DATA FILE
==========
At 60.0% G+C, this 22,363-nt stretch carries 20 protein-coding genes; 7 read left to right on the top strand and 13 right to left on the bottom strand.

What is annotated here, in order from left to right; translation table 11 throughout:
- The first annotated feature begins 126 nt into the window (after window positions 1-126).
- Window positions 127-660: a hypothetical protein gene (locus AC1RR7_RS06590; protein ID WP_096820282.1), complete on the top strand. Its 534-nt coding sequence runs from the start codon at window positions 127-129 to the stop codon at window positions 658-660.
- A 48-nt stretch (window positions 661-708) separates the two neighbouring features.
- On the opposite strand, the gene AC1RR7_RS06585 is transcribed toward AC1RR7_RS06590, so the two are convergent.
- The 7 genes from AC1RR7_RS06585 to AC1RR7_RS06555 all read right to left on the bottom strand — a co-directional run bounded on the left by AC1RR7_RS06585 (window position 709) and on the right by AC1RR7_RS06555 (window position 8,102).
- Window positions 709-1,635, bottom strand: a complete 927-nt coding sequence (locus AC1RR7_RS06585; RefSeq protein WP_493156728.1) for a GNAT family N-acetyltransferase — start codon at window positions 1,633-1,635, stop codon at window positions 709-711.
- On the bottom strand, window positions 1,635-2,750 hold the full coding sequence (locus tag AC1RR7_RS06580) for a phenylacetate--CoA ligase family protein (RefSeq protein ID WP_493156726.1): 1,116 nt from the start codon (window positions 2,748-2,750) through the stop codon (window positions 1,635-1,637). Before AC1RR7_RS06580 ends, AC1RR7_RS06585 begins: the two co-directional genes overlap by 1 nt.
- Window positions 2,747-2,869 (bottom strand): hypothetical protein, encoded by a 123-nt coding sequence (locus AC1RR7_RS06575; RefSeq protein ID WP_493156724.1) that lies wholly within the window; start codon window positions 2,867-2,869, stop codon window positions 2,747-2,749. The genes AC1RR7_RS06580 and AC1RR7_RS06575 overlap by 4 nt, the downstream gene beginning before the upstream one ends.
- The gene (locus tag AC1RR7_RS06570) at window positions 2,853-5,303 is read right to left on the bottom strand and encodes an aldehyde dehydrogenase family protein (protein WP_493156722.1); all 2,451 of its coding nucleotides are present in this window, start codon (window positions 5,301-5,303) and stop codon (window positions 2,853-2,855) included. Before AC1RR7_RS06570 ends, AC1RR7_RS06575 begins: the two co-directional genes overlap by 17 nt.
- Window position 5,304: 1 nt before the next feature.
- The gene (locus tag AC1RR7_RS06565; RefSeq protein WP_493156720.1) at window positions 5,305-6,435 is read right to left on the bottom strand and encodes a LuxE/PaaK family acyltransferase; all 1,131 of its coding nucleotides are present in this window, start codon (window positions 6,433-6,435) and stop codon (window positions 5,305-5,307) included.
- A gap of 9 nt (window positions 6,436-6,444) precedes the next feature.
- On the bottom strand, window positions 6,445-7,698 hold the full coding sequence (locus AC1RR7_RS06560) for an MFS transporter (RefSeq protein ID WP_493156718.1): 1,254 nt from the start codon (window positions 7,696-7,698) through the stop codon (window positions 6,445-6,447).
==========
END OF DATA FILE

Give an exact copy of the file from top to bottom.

At 60.0% G+C, this 22,363-nt stretch carries 20 protein-coding genes; 7 read left to right on the top strand and 13 right to left on the bottom strand.

What is annotated here, in order from left to right; translation table 11 throughout:
- The first annotated feature begins 126 nt into the window (after window positions 1-126).
- Window positions 127-660: a hypothetical protein gene (locus AC1RR7_RS06590; protein ID WP_096820282.1), complete on the top strand. Its 534-nt coding sequence runs from the start codon at window positions 127-129 to the stop codon at window positions 658-660.
- A 48-nt stretch (window positions 661-708) separates the two neighbouring features.
- On the opposite strand, the gene AC1RR7_RS06585 is transcribed toward AC1RR7_RS06590, so the two are convergent.
- The 7 genes from AC1RR7_RS06585 to AC1RR7_RS06555 all read right to left on the bottom strand — a co-directional run bounded on the left by AC1RR7_RS06585 (window position 709) and on the right by AC1RR7_RS06555 (window position 8,102).
- Window positions 709-1,635, bottom strand: a complete 927-nt coding sequence (locus AC1RR7_RS06585; RefSeq protein WP_493156728.1) for a GNAT family N-acetyltransferase — start codon at window positions 1,633-1,635, stop codon at window positions 709-711.
- On the bottom strand, window positions 1,635-2,750 hold the full coding sequence (locus tag AC1RR7_RS06580) for a phenylacetate--CoA ligase family protein (RefSeq protein ID WP_493156726.1): 1,116 nt from the start codon (window positions 2,748-2,750) through the stop codon (window positions 1,635-1,637). Before AC1RR7_RS06580 ends, AC1RR7_RS06585 begins: the two co-directional genes overlap by 1 nt.
- Window positions 2,747-2,869 (bottom strand): hypothetical protein, encoded by a 123-nt coding sequence (locus AC1RR7_RS06575; RefSeq protein ID WP_493156724.1) that lies wholly within the window; start codon window positions 2,867-2,869, stop codon window positions 2,747-2,749. The genes AC1RR7_RS06580 and AC1RR7_RS06575 overlap by 4 nt, the downstream gene beginning before the upstream one ends.
- The gene (locus tag AC1RR7_RS06570) at window positions 2,853-5,303 is read right to left on the bottom strand and encodes an aldehyde dehydrogenase family protein (protein WP_493156722.1); all 2,451 of its coding nucleotides are present in this window, start codon (window positions 5,301-5,303) and stop codon (window positions 2,853-2,855) included. Before AC1RR7_RS06570 ends, AC1RR7_RS06575 begins: the two co-directional genes overlap by 17 nt.
- Window position 5,304: 1 nt before the next feature.
- The gene (locus tag AC1RR7_RS06565; RefSeq protein WP_493156720.1) at window positions 5,305-6,435 is read right to left on the bottom strand and encodes a LuxE/PaaK family acyltransferase; all 1,131 of its coding nucleotides are present in this window, start codon (window positions 6,433-6,435) and stop codon (window positions 5,305-5,307) included.
- A gap of 9 nt (window positions 6,436-6,444) precedes the next feature.
- On the bottom strand, window positions 6,445-7,698 hold the full coding sequence (locus AC1RR7_RS06560) for an MFS transporter (RefSeq protein ID WP_493156718.1): 1,254 nt from the start codon (window positions 7,696-7,698) through the stop codon (window positions 6,445-6,447).